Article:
“The death of one famous American can always be recorded, however tedious the circumstances of his or her demise,” he wrote. But it takes the deaths of 10 northern Europeans to “deserve” the coverage given to one American.
The ratios quickly increase from there. One dead American equals 30 dead southern Europeans; 100 Persians or Latin Americans; 200-300 southeast Asians; and of Indians, Africans, and Chinese, Cockburn despairingly wrote, “No sense of number is involved at all. Indeed, experts have calculated that roughly fifty thousand Indians are equal in term of news value to ten Americans.”
If, for example, a landslide washed three New Jerseyans down the Palisades and to their deaths at the bottom of the Hudson River, The New York Times would not cease in its coverage until another equal disaster pushed the Palisades off Page One.
“Drama is all, and distance the great anesthetist,” is how Cockburn put it.
• Affinity: Geographical closeness determines the coverage given a disaster, but so does the personal affinity the newsroom feels for the victims, a point Cockburn also makes. Hence, catastrophes unleashed on Canada, Great Britain, Australia and New Zealand feel almost homegrown to American news-hands because their victims speak our language (if poorly).
Adapting Cockburn here, I’d say that a car crash that killed eight people in Australia would probably produce more news than a canyon bus-plunge taking 116 lives in one of Mexico’s border states — unless there were a couple of Americans on the bus, in which case the bus-plunge would produce more U.S. news. (An affinity corollary worth stating here: To maximize your chance of earning an obituary in a newspaper, make sure to work at that newspaper for five or six years before you die.)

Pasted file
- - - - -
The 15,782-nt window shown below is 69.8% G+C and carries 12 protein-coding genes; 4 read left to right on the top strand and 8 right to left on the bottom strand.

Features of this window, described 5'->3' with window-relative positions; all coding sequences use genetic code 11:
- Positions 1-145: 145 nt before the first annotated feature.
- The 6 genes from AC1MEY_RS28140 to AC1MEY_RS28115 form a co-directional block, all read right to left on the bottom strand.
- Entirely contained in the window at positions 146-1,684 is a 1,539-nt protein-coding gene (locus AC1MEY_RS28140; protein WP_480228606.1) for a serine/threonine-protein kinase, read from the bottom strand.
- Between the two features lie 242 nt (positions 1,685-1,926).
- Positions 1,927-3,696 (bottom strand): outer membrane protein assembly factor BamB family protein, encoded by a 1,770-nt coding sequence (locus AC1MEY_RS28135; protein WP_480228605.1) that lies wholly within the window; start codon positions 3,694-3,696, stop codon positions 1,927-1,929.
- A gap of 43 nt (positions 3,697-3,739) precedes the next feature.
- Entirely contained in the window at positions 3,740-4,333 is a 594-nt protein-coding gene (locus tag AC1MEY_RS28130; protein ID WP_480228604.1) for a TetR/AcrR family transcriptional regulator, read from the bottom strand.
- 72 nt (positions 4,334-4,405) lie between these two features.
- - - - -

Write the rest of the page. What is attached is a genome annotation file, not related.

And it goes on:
I would cast none of these coverage rules in iron. The staying power of the Malaysia MH370 story would seem to refute my frequency, proximity and affinity precepts. I’d argue that the story would not have lasted as long, had it not been for the mysteriousness of the disaster and the incompetence of the Malaysian government. Also, the proliferation of amateur video and the ubiquity of the Web have increased the depth, volume and durability of disaster stories from around the world.
We might not yet inhabit a global village, but these days middle-class readers in the United States identify more strongly with middle-class Asian airline passengers than Cockburn would have predicted 40 years ago.
Every death, natural or unnatural, is potential news. The mental machinery that elevates one cataclysm over another reveals our cultural biases, our news IQ and our deepest forebodings. By hugging the news we confirm that we have survived.
Jack Shafer is a Reuters columnist.